Kyria and Alayna made their entrance in my first draft as fairly conventional characters: the tomboy and the dreamer. I added Kyria – but not Alayna — having inherited the Rockraven storm-sense laran into the mix, along with family legends of scandalous Great-Aunt Aliciane (who was Lord Aldaran’s ill-fated mistress in Stormqueen) and “The Rockraven Curse.” Kyria developed pretty much along the lines I’d initially set for her. When, for instance, she leaps on the back of a banshee, armed only with a knife, that does not present a radical departure from her character, as it would have been for Alayna.
Alayna, initially less interesting to me, nevertheless led me down some unexpected twists and turns. She grew more in the course of her adventures, in part because she had a longer distance to cover in terms of becoming her own person. She didn’t astonish me when she moved from timidity to desperation to heroism. Her compassion and her bravery in standing up for the people in her care did take me by surprise. I had no idea of her inner strength, a strength that comes from depth of heart instead of muscle and will-power.
By far the biggest revelations came from the minor women characters, in particular Ellimira and Dimitra. Ellimira, wife of the heir to the Rockraven estate and therefore chatelaine of the house, began as a fairly standard scolding, demanding older kinswoman. Not quite an evil stepmother (or, in this case, sister-in-law) but one laboring under the responsibilities of making too little stretch too far while somehow tending to her own children and husband. Yet when she bid Kyria and Alayna farewell, she presented me with a moment of insight: she has not seen her own family since her wedding, and if I knew nothing of whom she missed and what she had left behind, it was because she was such a private person, she would never volunteer that information and no one would ever think to ask, they were so busy either scrambling to obey her orders or trying to escape her notice. She never did tell me, but as this was not her story, I left her secrets for the reader to guess. Perhaps she will, in between counting the holes in the linens and nursing the baby who surely must have been born by now, suggest that I write it.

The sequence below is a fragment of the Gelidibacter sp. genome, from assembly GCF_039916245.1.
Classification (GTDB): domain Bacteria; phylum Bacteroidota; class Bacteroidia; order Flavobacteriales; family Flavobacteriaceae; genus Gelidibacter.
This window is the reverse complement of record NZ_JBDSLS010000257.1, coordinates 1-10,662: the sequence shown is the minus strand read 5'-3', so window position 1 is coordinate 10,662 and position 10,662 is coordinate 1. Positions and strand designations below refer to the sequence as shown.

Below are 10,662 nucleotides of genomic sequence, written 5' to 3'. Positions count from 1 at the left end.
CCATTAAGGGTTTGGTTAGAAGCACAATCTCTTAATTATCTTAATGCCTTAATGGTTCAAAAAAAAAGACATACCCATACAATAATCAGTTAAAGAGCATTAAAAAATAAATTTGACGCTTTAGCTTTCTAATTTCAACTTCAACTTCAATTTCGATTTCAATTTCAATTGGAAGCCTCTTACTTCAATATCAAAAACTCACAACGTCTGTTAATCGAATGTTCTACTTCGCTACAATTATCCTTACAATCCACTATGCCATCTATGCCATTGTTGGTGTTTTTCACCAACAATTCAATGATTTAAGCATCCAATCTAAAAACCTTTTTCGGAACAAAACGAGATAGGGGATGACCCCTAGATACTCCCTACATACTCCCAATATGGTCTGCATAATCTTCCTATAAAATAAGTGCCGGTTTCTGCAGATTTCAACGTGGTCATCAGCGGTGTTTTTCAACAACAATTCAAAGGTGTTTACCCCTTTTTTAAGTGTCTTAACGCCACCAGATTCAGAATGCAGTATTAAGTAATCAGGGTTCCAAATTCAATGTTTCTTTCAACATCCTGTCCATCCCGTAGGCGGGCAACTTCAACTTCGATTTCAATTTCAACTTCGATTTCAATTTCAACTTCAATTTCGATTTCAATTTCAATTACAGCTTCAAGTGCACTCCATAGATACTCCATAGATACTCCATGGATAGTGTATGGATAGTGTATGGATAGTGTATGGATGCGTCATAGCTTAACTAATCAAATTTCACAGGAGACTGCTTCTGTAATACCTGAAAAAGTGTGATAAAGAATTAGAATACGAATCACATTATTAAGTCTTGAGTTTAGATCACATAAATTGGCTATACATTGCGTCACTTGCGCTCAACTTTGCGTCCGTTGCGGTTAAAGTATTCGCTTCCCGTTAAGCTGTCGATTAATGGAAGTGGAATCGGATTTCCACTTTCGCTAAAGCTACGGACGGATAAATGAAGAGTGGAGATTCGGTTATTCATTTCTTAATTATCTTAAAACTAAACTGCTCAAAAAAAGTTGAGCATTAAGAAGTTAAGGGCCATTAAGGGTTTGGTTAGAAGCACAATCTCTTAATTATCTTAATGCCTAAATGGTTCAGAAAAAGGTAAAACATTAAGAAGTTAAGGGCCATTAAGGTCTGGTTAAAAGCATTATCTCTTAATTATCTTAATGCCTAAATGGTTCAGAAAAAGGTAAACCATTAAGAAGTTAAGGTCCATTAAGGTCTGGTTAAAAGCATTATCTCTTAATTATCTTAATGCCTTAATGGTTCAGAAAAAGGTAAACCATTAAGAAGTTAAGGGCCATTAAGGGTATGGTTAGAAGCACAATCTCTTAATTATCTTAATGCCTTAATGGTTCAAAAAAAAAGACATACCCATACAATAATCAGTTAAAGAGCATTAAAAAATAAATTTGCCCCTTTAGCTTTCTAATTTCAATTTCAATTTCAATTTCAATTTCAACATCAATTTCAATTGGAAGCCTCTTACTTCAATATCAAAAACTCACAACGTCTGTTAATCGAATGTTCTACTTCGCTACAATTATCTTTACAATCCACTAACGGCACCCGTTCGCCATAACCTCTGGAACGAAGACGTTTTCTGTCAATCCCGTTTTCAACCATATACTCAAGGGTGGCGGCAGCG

Dimitra made her entrance as the lady-in-waiting who takes Alayna under her wing upon her arrival at Scathfell Castle: competent, motherly, a bit chatty. Very quickly, it became apparent that she had a mind and agenda of her own. What was she up to with Dom Nevin? And why – money? a secret passion? rebellion against Lord Scathfell? When Nevin’s scheme was unveiled, Dimitra became the catalyst for Alayna’s kindness and sense of justice to overcome her timidity, and this later returned in a much more powerful way when Dimitra fell ill. Although a secondary character, Dimitra had a pretty remarkable story arc, moving from motherly guide to traitor to dying woman to loyal accomplice.
I hope you enjoy reading about these wonderful women characters as much as I did writing them. I lack Jane Austen’s wit and keen social insight, but if you hanker to read about women’s relationships and growth (along with adventure, thunderstorms, a banshee attack, and a couple of love-never-did-run-smooth stories), I hope you’ll check out Thunderlord.